A collateralized mortgage obligation, or CMO, is a type of bond that is structured using mortgage-backed securities. The performance of these investments depends on the quality of the home mortgages on which they're based. Traditional lenders package these loans, and pass them on to an intermediary company. Principal and interest payments from homeowners are eventually passed on to investors in the CMO.
In this article, we're going to cover the topic of collateralized mortgage obligations. We'll start with a review of the history of these investments, as well as how they're typically prepared. Finally, we'll talk about the challenges of an investment based on the payment pattern of a pool of homeowners' mortgages, and the innovative ways these risks can be mitigated.
Also referred to as Real Estate Mortgage Investment Conduits (REMIC), the creation of collateralized mortgage obligations is attributed to the investment banks of First Boston and Salomon Brothers. Back in 1983, these financial institutions helped Freddie Mac package the first CMO offering.
Traditionally, the CMO "deal" consists of three components:
As mentioned earlier, traditional lenders package home mortgages and pass them onto intermediary companies. These companies then sell the obligations to investors, who receive payments of principal and interest from the package of homeowners. This is why these investments are sometimes referred to as pass-through securities.
Investors in collateralized mortgage obligations are exposed to several risks, including:
From a risk standpoint, both repayment and prepayment will always be present in collateralized mortgage obligations because they're based on traditional lending practices. Homeowners and businesses will be paying down the principal of their loans each month, and this process slowly lowers the size of the investment.
Prepayment occurs as homeowners move from one residence to another and pay off their mortgages when they sell their homes. Prepayment can also accelerate when interest rates fall and mortgage holders subsequently refinance their homes. Therefore, CMOs are subject to interest rate risk, which manifests itself as an increase in refinancing activity.
There are two ways CMOs can address the risk of repayment / prepayment: planned amortization class (PAC) tranches, and targeted amortization class (TAC) tranches.
Also-known-as support bonds, a companion tranche will accompany any collateralized mortgage obligation that has a PAC or TAC tranche. The purpose of the companion tranche is to even-out any variability in prepayment patterns. Once principal payments have been directed to the PAC or TAC according to schedule, all excess or shortfall flowing from, and to, the PAC or TAC is then directed to the companion tranche.
If interest rates rise, then the predicted rate of prepayment will likely be less than planned. Rising interest rates will extend the life of the companion tranche. If interest rates decline, then the predicted rate of prepayment will likely be greater than planned. Therefore, falling interest rates will shorten the life of the companion tranche.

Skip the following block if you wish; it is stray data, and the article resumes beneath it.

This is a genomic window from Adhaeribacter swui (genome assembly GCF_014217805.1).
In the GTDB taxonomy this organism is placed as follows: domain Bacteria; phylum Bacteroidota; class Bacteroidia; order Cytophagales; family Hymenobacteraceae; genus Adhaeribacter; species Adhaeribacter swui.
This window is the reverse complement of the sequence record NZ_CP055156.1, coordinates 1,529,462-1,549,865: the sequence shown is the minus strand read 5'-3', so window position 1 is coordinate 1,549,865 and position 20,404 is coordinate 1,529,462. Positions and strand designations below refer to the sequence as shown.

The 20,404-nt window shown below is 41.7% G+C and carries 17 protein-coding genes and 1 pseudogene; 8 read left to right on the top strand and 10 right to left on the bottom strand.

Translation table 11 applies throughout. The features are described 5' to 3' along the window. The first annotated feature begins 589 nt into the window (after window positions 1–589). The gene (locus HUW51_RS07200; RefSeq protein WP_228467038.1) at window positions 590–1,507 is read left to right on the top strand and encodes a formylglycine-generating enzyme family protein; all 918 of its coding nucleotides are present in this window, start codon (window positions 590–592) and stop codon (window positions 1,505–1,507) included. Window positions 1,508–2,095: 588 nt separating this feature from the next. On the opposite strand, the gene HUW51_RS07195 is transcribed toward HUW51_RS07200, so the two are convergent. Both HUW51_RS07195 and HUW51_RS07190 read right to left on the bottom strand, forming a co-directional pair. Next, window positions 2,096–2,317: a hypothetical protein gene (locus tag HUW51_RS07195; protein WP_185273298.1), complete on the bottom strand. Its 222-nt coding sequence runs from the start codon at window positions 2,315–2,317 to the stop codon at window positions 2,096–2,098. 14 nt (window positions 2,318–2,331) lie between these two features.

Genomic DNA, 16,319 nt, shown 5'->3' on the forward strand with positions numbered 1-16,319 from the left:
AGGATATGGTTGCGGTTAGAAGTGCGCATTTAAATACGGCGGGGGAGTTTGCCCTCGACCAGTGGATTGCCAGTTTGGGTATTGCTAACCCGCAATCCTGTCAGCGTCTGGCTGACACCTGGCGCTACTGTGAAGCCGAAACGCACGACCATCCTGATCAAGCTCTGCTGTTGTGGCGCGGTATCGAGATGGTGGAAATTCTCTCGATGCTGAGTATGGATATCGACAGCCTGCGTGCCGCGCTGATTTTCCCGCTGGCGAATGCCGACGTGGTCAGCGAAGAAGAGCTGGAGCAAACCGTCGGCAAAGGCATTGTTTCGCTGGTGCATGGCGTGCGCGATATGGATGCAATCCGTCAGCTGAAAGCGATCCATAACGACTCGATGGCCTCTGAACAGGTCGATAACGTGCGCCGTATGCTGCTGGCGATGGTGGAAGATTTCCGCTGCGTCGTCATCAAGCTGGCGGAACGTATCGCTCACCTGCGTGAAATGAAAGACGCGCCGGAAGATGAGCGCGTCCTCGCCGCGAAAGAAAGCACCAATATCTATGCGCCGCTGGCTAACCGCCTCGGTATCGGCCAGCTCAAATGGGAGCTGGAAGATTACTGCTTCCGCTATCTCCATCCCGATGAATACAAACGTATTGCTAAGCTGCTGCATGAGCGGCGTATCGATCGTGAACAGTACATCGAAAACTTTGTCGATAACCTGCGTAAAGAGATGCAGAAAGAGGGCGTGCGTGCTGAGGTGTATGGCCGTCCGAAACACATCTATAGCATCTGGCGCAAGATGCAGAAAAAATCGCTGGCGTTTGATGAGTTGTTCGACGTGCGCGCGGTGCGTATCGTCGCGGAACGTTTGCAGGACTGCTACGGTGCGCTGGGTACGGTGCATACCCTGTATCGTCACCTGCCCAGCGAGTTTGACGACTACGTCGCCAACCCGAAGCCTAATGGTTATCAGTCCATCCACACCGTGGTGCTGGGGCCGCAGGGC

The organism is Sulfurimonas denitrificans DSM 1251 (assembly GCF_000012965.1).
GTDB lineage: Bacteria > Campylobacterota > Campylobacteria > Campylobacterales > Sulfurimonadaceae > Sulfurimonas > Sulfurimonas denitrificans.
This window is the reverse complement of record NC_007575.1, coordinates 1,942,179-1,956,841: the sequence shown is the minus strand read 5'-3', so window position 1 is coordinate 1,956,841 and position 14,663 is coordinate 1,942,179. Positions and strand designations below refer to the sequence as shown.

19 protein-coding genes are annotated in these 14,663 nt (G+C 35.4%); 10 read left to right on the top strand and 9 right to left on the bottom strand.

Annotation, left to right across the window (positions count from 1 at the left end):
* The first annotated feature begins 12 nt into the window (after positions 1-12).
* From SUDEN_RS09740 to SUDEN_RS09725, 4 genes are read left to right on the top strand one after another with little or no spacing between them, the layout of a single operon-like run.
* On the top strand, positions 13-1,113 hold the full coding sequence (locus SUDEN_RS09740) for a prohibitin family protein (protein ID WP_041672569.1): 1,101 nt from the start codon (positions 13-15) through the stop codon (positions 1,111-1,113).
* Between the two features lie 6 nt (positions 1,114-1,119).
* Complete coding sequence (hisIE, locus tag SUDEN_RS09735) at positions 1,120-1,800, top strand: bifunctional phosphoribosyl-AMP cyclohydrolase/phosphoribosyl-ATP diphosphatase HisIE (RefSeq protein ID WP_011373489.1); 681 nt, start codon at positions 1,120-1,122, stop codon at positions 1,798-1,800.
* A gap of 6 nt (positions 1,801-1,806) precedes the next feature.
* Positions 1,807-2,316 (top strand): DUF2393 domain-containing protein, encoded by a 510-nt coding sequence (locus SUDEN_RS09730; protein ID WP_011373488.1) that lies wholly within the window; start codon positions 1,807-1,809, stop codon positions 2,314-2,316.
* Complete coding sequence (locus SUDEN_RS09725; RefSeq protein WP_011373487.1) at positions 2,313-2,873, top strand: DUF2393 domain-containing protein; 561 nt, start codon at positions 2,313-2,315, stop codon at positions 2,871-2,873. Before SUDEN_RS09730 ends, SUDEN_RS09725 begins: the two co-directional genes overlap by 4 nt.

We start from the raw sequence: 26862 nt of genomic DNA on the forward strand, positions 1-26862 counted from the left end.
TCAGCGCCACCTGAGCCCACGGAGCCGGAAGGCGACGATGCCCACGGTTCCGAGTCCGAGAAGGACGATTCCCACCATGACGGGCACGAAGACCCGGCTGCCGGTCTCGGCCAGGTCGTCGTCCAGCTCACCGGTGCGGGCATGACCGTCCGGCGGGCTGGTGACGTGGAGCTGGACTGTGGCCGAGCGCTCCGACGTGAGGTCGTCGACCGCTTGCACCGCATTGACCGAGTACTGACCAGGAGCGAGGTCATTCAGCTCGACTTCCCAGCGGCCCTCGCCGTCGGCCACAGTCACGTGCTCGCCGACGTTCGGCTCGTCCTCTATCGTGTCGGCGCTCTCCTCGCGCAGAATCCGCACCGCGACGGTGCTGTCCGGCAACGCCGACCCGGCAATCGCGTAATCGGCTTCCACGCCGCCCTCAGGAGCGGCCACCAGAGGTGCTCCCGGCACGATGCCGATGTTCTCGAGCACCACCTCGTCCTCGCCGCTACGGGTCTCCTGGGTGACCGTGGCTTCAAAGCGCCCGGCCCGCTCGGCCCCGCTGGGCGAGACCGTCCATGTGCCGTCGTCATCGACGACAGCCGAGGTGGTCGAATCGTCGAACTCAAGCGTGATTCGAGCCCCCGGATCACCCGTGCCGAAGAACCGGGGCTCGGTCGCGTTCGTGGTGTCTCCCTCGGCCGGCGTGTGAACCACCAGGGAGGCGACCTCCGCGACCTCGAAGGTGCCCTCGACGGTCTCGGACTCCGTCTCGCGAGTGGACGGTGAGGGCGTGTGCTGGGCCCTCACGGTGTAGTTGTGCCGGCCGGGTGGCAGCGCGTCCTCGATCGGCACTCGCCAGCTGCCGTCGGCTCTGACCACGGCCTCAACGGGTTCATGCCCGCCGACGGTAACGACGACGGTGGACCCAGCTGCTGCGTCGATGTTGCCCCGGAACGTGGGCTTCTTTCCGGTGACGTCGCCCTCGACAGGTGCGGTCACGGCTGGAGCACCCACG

Since a companion tranche carries a greater risk of prepayment than the PAC or TAC tranche it supports, it will also offer investors the opportunity to realize a higher return on their investment. In summary, investors enjoy a greater return from the companion fund, but they will also have to look for an alternative investment sooner than the investor in the PAC or TAC.
The risk of default was of particular concern for investors during the subprime mortgage crisis that accompanied the Great Recession of 2008 / 2009.
Collateralized mortgage obligations are often backed by commercial or home mortgages, which were originally written by savings and loans, mortgage companies, and other traditional lenders. If a loan meets certain credit criteria, then Government sponsored Enterprises (such as Freddie Mac, Ginnie Mae, and Fannie Mae) will guarantee payment on the loan. These are often referred to as conforming loans, and when packaged in a CMO, they eliminate credit risk.
When CMOs are packaged with non-conforming loans, they are often referred to as whole-loan CMOs. These security issues continue to carry the risk of individual loan default.
Non-conforming loans will often require borrowers to pay a premium over existing interest rates. The higher rate of interest on these loans makes them more desirable to investors if credit risk can be mitigated.
One way to lower the risk of these issues is to create different classes, or tranches, based on the creditworthiness of the borrowers. Junior class bondholders will absorb losses until their investment no longer has any value. This process continues through each class of bondholder, and ends with investors holding senior debt. The approach provides investors willing to take greater risks with greater rewards.
A second way to lower the risk of default is by reducing the interest payments to bondholders. For example, if the average interest rate in a pool of mortgages is 6.5%, the issuer of the bond could choose to pay a 5.0% rate of interest to bondholders. The excess interest payments collected on the loans are then directed to a "spread" account. If borrowers default on their loans, the money in the spread account can be used to repay the lost principal.
Finally, credit risk can also be mitigated through over-collateralization. In simple terms, the issuer of the bonds will sell them at a discount to the value of the pool of mortgages. For example, $110 million in mortgages could be sold as $100 million in bonds. While this approach will lower the interest payments to bondholders, the excess collateral insulates the bondholder from losses until they reach a given threshold. In this example, $10 million of loans can go into default until the bond's principal is reduced.
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